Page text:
School is back in session, and along with it, comes an agenda book full of your child’s upcoming homework assignments.
Getting into the school year groove can prove challenging for any student but even more so for those struggling with attention deficit hyperactivity disorder (ADHD).
As of 2011, more than six million children aged 4–17 had received a diagnosis of ADHD, according to Counseling@NYU, which offers an online master’s in school counseling program from NYU Steinhardt. In academic environments, children with ADHD can struggle with symptoms like an inability to sit still, trouble waiting for a turn, and difficulty paying attention in class, which can be challenging for educators, school counselors and parents who want to set these children up for success.
Early childhood mental health consultant, Rebecca Newman, of the Child Center of NY opened up to Counseling@NYU about how to overcome challenges and foster growth and meaningful development skills in children with ADHD.
“Children need to learn to develop impulse control and time management skills, as well as the ability to focus or concentrate on an undesired task,” she said.
While teachers and school counselors can work to implement school-level policies to help students with ADHD perform in a classroom setting, parents are responsible for providing dependable structure for their children and helping them manage their symptoms and organization on a daily basis.
With the rise of education-based technology, parents can now do that with the help of an entire market of apps designed to help those struggling with ADHD, as discussed by Healthline, Friendship Circle, and ADDitude Magazine.
Below, take a glimpse at seven apps parents and school counselors may use to help children with ADHD develop their focus and productivity:
123TokenMe is a tool parents can use for assistance “teaching new skills and improving challenging behaviors,” according to its website. The app, which is highly customizable to your student’s specific challenge areas, lets children acquire tokens in exchange for reaching target behaviors.
ADHD Treatment can work alongside daily study apps to help those with ADHD build up their long-term organizational and focusing skills. According to its website, the app “utilizes scientifically designed exercises that work by training the patient’s executive functions.”
Though Asana was designed for businesses, Healthline points out it can be a great tool for building children’s organization and management skills. Parents can create projects, assign tasks, and set deadlines within the app — a great way to consistently plan and enforce the kind of structure that helps students with ADHD thrive.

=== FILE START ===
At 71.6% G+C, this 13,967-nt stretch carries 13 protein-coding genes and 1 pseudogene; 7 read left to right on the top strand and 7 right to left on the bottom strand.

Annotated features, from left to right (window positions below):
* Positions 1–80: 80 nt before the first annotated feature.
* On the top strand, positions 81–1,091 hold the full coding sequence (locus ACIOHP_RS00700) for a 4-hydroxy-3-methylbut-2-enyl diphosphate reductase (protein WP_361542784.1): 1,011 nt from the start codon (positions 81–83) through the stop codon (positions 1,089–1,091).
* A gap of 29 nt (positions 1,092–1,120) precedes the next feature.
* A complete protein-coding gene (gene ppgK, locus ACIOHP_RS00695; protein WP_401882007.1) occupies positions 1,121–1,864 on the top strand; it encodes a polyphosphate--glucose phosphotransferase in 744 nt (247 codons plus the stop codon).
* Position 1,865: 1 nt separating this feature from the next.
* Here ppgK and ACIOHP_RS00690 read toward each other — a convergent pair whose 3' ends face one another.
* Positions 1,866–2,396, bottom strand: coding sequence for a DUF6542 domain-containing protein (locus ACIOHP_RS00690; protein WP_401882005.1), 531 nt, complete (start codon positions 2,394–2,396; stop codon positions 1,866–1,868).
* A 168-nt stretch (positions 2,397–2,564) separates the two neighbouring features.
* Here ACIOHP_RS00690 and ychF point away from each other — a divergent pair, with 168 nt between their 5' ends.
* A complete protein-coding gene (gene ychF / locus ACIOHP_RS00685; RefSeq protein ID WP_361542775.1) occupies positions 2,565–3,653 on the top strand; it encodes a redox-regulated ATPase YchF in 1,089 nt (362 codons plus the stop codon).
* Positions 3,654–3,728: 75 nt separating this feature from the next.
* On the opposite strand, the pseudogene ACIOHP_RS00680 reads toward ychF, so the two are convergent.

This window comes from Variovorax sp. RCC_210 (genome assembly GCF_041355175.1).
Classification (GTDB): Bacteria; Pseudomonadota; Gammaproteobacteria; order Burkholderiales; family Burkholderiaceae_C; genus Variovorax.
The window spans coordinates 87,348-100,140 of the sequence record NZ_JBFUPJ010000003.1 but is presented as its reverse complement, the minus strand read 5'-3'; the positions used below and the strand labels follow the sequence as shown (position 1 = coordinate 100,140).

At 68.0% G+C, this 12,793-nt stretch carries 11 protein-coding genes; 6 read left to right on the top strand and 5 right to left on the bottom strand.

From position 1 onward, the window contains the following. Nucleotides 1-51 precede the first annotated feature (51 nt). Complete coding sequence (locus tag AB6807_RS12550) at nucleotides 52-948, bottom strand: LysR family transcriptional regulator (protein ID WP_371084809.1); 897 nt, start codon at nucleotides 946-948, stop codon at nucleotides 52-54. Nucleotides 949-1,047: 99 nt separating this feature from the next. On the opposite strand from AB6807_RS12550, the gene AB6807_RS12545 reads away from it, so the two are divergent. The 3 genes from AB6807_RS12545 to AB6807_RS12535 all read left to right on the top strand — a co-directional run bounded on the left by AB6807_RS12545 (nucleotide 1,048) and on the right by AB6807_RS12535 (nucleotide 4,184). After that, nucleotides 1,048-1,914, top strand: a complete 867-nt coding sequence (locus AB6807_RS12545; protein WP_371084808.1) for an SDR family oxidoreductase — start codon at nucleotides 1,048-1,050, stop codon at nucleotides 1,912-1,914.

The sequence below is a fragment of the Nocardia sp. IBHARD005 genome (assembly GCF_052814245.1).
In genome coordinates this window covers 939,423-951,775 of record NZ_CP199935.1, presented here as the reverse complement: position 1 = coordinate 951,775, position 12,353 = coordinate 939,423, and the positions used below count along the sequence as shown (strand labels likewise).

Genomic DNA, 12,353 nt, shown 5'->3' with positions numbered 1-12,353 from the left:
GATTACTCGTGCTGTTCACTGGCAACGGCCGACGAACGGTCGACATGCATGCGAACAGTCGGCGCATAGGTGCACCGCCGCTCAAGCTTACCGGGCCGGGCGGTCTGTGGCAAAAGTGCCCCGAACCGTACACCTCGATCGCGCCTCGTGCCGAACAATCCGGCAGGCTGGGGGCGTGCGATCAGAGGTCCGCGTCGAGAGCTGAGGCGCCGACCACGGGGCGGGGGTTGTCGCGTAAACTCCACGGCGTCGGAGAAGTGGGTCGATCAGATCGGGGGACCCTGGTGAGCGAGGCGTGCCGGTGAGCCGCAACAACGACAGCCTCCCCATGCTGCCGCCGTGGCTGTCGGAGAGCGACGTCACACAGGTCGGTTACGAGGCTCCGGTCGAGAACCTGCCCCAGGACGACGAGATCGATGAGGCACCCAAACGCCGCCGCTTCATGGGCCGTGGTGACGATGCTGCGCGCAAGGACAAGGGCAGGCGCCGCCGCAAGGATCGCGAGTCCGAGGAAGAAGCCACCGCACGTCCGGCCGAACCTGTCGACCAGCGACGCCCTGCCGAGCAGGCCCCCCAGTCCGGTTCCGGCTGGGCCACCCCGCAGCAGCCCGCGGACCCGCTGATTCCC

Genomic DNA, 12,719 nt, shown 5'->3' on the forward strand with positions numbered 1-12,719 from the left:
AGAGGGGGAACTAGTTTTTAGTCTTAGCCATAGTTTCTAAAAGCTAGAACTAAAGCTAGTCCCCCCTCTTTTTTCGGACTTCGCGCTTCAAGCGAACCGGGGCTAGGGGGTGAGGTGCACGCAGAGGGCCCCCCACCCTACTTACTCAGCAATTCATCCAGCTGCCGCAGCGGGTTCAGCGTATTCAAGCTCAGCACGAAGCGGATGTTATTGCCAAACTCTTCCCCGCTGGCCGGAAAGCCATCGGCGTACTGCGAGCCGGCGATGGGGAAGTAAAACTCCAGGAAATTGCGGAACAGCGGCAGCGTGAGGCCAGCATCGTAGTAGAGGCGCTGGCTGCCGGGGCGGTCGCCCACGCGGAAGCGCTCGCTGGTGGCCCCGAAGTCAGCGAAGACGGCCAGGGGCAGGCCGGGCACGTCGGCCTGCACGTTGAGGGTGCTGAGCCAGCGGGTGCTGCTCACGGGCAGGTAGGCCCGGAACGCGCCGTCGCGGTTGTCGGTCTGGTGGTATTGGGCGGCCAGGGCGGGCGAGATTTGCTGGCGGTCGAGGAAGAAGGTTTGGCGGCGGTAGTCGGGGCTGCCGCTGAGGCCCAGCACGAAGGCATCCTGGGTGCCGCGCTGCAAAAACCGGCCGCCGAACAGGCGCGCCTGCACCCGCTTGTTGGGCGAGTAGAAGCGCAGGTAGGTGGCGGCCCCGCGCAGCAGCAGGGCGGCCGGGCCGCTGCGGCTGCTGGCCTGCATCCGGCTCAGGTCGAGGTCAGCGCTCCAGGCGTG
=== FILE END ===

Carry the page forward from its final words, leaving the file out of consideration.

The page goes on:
HomeRoutines can be a great app to help children build skills necessary to complete household-based chores. Families can create task checklists to be completed on specific days of the week. According to Friendship Circle, the app then helps keep users on track by sending out reminders and increases incentive by giving gold stars upon task completion.
EpicWin turns a to-do list of tasks into an adventure-style game. Students can play the app as an avatar, gather points for completing tasks, and see animated depictions of their chores getting destroyed.
Mindnode is a tool that students with ADHD can use for mind-mapping, which can help them visualize and connect their ideas. According to Healthline, the app features color-coding, font adjustments, and pictures and lets users turn a mind map into an exportable task.
Dragon Dictation turns recorded voice into written word. It can help students with ADHD who don’t do well with writing get their thoughts down in an alternative way. Users can voice dictate notes to themselves or talk out emails or homework assignments.
Providing structure and organizational support are key ways that parents, educators and school counselors — with the help of their chosen apps — can help children with ADHD develop essential executive skills.
Importantly, while these apps may have potential to benefits children with ADHD, independent research on these are limited. As such, professionals should consistently monitor whether these apps are incrementally benefitting the child who is using them relative to standard educational tools used by the child’s teacher/school. Often these apps may have an initial benefit but long-terms sustainable use can be challenging or children may find that these increases challenges for some children (e.g., make it more complicated to organize and complete tasks).